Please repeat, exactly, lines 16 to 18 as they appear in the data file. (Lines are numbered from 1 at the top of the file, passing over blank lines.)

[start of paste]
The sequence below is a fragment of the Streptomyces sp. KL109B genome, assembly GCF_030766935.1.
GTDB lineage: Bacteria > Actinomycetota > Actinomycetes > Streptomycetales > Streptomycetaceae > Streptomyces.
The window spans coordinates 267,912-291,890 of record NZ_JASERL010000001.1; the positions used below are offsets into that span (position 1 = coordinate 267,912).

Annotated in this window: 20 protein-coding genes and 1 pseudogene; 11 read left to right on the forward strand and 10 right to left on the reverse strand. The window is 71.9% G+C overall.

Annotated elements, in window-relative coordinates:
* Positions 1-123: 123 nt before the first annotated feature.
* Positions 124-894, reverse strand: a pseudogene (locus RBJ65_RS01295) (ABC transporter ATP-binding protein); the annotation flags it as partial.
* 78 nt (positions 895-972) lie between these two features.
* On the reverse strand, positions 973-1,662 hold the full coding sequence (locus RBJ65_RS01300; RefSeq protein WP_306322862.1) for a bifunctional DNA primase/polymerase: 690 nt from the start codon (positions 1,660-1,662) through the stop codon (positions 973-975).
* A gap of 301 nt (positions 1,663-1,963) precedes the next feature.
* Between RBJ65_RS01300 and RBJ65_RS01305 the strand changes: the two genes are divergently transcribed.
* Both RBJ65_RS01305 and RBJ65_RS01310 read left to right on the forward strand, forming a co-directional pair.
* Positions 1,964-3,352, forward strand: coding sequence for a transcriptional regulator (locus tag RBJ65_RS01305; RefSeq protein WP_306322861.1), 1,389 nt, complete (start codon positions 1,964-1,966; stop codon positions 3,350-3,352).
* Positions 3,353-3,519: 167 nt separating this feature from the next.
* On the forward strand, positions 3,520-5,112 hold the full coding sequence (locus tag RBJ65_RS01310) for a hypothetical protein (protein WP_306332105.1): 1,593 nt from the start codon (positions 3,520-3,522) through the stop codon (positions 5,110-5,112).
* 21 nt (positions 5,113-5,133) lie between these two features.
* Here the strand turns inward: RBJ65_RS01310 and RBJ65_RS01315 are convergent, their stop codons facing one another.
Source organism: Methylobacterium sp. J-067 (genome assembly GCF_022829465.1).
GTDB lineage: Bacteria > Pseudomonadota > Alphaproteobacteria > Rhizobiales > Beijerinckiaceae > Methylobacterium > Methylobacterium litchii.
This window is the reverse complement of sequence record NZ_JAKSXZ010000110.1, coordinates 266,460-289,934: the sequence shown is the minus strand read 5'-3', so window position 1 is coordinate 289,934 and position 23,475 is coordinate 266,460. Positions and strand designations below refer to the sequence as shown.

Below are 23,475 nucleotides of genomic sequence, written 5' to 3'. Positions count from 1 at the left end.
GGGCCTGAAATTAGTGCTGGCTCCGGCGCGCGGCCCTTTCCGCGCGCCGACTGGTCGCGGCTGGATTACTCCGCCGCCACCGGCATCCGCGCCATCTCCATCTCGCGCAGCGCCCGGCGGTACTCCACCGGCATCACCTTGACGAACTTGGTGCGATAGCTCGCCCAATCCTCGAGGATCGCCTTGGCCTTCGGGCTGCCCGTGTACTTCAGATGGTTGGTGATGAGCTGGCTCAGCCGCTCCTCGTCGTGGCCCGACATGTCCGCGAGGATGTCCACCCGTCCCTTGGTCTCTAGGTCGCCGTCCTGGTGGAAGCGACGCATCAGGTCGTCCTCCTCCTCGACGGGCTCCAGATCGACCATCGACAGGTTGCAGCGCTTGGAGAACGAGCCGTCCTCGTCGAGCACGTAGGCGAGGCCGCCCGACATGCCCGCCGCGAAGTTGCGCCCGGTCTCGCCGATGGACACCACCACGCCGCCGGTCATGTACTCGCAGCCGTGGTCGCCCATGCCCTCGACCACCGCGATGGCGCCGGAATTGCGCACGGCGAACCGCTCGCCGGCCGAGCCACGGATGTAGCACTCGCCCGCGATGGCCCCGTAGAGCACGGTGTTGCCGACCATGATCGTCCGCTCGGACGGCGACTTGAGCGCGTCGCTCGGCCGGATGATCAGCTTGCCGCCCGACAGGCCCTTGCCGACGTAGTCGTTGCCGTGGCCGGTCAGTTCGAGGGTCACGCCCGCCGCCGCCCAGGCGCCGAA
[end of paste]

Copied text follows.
* 21 nt (positions 5,113-5,133) lie between these two features.
* Here the strand turns inward: RBJ65_RS01310 and RBJ65_RS01315 are convergent, their stop codons facing one another.
Source organism: Methylobacterium sp. J-067 (genome assembly GCF_022829465.1).